How the New US Sanctions Can Hit the Turkish Stream ProjectLast week, Turkey’s BOTAS and Russia’s Gazprom reached an agreement on financing the Turkish Stream gas pipeline project within Turkey itself. Gazprom, however, said potential new US sanctions might delay the project. A Russian expert explains how new punitive US measures will hit the venture if they become law.
Last Monday, media reports said that Turkey’s state-owned crude oil and natural gas pipelines and trading company BOTAS and Russia’s energy giant Gazprom reached an agreement on financing the Turkish Stream gas pipeline project within Turkey itself.
BOTAS General Director Burhan Ozcan said that the process of obtaining permits for the construction of the second branch of the Turkish Stream pipeline was “going smoothly, without any pitfalls.”
“We have already agreed with them [Gazprom] on this issue, but I cannot disclose the figures [regarding] in what percentage share we will do it,” Ozcan told Sputnik on the sidelines of the XXII World Petroleum Congress.
Gazprom however said that potential new US sanctions against Moscow may delay some of its projects, including Nord Stream 2 and Turkish Stream gas pipelines.”
The risk of the United States imposing sanctions… may result in delays, or otherwise impair or prevent the completion of the projects by the group,” Gazprom said in a prospectus for an upcoming Eurobond issue.
“The group’s export pipeline projects (including Nord Stream 2 and Turkish Stream) and deepwater, Arctic offshore or shale projects that have the potential to produce oil in the Russian Federation or elsewhere in the world may face difficulties.”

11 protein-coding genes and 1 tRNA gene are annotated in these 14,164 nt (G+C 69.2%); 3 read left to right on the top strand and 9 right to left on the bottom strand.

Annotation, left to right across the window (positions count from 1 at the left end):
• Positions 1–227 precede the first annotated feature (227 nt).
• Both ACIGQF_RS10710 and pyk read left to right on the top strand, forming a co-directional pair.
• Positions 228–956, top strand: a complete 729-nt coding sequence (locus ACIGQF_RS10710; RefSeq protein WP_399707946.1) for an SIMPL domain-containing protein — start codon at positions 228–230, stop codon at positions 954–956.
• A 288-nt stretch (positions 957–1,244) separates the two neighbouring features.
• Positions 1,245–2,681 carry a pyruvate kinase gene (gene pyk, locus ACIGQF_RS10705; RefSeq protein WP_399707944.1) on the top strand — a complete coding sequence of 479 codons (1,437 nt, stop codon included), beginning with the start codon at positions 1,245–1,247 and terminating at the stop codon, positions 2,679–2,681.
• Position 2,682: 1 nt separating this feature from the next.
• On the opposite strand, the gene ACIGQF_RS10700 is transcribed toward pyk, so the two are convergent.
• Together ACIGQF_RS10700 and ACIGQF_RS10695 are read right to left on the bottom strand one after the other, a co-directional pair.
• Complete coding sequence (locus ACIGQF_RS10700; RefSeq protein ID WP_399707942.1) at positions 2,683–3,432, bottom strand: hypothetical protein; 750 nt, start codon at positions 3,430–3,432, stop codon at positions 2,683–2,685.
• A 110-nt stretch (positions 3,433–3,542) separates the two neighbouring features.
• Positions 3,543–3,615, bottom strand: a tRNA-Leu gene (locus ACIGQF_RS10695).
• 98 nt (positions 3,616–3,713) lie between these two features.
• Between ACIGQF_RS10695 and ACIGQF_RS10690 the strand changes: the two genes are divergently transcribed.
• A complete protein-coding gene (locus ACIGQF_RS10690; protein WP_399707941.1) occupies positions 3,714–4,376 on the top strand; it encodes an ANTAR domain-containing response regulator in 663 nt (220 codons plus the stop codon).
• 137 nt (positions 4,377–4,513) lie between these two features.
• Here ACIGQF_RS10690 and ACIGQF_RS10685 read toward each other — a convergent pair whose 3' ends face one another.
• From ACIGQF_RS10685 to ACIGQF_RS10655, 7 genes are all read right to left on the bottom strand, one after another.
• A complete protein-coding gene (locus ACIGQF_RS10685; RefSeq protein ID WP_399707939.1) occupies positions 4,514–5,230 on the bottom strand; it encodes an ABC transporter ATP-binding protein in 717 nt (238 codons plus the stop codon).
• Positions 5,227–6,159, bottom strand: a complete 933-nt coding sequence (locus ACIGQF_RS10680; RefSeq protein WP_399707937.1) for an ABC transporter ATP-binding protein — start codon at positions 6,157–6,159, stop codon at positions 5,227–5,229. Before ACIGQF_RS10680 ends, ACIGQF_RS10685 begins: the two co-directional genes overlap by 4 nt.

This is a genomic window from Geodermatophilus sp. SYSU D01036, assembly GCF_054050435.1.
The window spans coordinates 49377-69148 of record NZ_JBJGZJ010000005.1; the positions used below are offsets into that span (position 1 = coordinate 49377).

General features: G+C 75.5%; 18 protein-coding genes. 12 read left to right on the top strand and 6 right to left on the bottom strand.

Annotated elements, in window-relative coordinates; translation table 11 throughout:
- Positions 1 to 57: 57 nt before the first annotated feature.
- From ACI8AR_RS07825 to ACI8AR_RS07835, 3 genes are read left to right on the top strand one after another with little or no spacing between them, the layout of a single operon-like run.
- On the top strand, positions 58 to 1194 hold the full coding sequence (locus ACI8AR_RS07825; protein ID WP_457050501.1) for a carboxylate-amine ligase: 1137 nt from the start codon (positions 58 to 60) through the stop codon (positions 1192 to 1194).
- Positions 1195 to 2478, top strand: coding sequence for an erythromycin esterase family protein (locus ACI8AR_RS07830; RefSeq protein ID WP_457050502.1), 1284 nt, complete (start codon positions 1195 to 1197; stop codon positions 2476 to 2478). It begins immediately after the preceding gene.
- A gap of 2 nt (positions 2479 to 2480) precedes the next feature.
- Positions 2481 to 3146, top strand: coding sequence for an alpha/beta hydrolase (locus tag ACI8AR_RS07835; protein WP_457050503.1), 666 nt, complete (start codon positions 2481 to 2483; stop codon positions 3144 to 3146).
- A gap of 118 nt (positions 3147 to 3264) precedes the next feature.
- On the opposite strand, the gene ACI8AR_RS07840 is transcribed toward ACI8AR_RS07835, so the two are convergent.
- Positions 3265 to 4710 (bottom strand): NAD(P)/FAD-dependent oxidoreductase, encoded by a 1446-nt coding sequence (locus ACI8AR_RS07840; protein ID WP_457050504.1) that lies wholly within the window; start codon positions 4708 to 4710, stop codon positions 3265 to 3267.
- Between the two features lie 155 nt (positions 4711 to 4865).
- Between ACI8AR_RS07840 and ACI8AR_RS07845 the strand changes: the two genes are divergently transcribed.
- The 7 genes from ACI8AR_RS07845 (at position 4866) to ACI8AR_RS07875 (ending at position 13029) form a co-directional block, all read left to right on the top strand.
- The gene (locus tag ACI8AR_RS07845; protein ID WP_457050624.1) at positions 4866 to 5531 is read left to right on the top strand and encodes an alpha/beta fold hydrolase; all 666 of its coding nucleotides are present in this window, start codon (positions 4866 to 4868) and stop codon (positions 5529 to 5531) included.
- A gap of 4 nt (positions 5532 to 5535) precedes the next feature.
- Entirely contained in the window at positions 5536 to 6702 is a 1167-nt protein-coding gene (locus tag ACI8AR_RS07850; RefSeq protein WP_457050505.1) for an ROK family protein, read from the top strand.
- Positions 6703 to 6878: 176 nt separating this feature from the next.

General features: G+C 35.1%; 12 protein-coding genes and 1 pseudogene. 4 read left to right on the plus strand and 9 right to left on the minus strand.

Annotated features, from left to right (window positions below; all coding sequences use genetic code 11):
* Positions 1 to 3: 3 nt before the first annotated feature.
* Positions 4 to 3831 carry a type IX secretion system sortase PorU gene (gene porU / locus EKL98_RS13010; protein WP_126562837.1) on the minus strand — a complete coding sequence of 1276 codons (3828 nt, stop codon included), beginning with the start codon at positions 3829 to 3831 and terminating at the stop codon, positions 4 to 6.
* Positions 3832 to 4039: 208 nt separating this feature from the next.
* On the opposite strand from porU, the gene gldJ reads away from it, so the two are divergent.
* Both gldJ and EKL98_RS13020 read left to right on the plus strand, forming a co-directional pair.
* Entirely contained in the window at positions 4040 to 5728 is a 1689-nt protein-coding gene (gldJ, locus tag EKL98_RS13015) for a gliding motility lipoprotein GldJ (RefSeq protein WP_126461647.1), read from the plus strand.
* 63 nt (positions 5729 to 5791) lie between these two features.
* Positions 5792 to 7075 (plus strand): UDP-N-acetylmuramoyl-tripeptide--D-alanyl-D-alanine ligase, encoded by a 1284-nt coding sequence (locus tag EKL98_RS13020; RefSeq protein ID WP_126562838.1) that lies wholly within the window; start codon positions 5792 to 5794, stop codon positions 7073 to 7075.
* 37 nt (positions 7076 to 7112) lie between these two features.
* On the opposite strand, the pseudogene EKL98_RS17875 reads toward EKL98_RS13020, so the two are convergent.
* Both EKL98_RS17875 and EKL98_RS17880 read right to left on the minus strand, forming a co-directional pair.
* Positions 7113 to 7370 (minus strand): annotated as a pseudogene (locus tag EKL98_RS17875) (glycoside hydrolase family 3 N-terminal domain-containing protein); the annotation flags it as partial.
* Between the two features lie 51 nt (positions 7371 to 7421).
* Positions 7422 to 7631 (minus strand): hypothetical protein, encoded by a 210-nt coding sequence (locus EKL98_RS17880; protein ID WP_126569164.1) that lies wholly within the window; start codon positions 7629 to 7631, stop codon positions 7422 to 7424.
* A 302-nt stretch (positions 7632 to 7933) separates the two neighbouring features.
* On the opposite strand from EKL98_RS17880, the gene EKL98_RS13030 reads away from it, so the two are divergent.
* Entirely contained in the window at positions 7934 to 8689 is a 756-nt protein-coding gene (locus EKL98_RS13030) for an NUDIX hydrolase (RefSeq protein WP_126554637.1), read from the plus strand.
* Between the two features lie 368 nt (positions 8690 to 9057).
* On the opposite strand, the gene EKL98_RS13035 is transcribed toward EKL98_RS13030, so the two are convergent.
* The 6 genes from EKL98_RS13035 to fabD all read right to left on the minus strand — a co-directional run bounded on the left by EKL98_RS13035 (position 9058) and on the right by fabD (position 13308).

The new set of punitive measures does not mention the Turkish Stream project in particular. However it foresees one important measure which is discretionary: sanctions on investment in the construction of Russian energy export pipelines. If the Treasury Department opts to use this provision aggressively, it could threaten sanctions against any company that makes a significant investment in Nord Stream 2 gas pipeline that would connect Russia to Germany by way of the Baltic Sea. And if Treasury were to levy such threats credibly, the parties involved in the project, may well decide it is too risky to proceed with the project.
Alexei Antonov, an analyst at Alor Broker, explained how the new US punitive measures, which are still need to become a law, could damage the Turkish Stream.
According to the new sanctions list, the US President may sanction individuals or companies who have invested in the construction of Russian export pipelines either in the amount of $1 million in one installment or in the amount of $5 million in total throughout the year. If it applies to Nord Stream project, the analyst explained, it would be hard for Gazprom to immediately find the means for the construction of the parallel pipeline to Turkey.
Moreover, Turkish companies, which will allegedly invest into the Turkish Stream, will also be cautious about the sanctions, as it might negatively affect their relations with Europe, the analyst said.
He also suggested that Russia might be able to lay its pipeline to Turkey, one of the largest consumers of Russia’s gas, as it is highly unlikely that it will agree to buy alternative, highly expensive, US liquefied natural gas. However further pipeline from Turkey into Eastern Europe will be a lengthy and painful process.
Much will depend on Dutch offshore contractor Allseas, the expert says, which has signed a contract to build the second string of the Turkstream gas pipeline’s offshore section. If the sanctions have an impact on its work, then Gazprom will have to find another contractor, which could become a separate problem. In case Allseas stays in the project, the pipeline will be laid down up to Turkey. However the US will do its best to prevent the further string into Europe, he suggested.